Your confidential phone call or email will allow us to provide you with the information you need to make the best decision possible for your baby. 

Monday, September 21, 2015

Yes, I'm Adopted!

Yes, I'm Adopted!  by Sharlie Zinniger 

"Yes, adoption makes me special, it means that I am loved..."

"This brightly colored children's book illustrates how adoption is brought about by love. Written from a child's point of view, the rhyming verse takes you through an adoption journey from start to finish. It is perfect for anyone, young or old, whose life has been blessed by adoption."

Saturday, September 12, 2015

I am Alive

Before my teen had her own smartphone, she downloaded an Instagram account on my phone.  Being said owner of phone came with privileges: some might call them stalking rights. Occasionally, when boredom set in; in the carpool line, waiting at ballet, etc., I would scroll through Instagram. I learned a lot about the world of today’s teens. While a lot of it is good clean fun for some kids, for others it can be a superficial, sad, scary place to be.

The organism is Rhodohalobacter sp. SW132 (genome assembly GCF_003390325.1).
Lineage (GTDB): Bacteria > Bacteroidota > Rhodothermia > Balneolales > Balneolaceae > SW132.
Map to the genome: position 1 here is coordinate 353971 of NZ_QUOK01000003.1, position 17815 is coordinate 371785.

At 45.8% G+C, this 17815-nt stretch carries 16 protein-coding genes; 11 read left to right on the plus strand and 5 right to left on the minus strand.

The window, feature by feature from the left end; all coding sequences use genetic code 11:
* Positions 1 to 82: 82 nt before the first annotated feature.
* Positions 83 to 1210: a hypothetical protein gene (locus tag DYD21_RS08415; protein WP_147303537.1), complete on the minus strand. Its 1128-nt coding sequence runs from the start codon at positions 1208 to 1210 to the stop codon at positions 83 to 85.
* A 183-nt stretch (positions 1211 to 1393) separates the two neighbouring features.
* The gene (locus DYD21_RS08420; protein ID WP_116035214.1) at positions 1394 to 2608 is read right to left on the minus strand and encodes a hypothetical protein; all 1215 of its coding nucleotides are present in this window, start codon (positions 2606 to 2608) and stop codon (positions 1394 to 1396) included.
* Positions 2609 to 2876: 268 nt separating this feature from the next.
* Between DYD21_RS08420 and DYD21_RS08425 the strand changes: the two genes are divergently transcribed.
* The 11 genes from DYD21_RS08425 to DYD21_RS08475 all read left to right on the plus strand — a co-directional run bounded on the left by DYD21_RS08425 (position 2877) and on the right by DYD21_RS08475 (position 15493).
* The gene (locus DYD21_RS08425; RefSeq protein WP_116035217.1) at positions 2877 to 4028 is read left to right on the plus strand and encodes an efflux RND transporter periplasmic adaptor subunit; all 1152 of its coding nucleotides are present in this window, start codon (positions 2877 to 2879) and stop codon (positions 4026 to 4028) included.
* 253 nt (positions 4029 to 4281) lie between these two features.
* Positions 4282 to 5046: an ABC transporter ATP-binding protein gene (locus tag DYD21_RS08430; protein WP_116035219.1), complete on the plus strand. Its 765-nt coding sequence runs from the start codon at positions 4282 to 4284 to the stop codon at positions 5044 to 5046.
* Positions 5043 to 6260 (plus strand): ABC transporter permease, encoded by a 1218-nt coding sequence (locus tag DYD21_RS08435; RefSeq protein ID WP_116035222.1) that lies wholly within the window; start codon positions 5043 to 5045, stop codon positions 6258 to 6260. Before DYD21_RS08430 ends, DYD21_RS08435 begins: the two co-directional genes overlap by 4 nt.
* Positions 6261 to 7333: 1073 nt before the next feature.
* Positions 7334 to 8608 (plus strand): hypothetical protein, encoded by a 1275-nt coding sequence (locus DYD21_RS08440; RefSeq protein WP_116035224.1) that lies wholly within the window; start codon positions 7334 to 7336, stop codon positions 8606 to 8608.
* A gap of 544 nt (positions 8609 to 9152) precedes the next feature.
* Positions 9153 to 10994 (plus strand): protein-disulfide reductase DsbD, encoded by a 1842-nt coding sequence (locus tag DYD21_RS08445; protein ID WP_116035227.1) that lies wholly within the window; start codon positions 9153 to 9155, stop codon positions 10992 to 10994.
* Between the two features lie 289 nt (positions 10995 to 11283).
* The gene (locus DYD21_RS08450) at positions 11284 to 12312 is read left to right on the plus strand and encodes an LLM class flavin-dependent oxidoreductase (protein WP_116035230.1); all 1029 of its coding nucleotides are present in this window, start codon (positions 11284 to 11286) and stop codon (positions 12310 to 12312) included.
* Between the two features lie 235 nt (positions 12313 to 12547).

One day I came upon a post. Written in the snow, by an acquaintance of my daughters, was a single statement: "I am Alive". Over a course of time, I had seen a number of pictures of this beautiful, talented, artsy, blue, haired girl. This one was different.  The statement, “I am alive” was commemorating the one year anniversary of the date that she had picked to commit suicide. Fortunately, she had changed her mind and on this day, chose to share this with the world.  I wept in disbelief and I tried to image what could be so terrible that a senior at the most prestigious, fine arts high school in the state could contemplate suicide.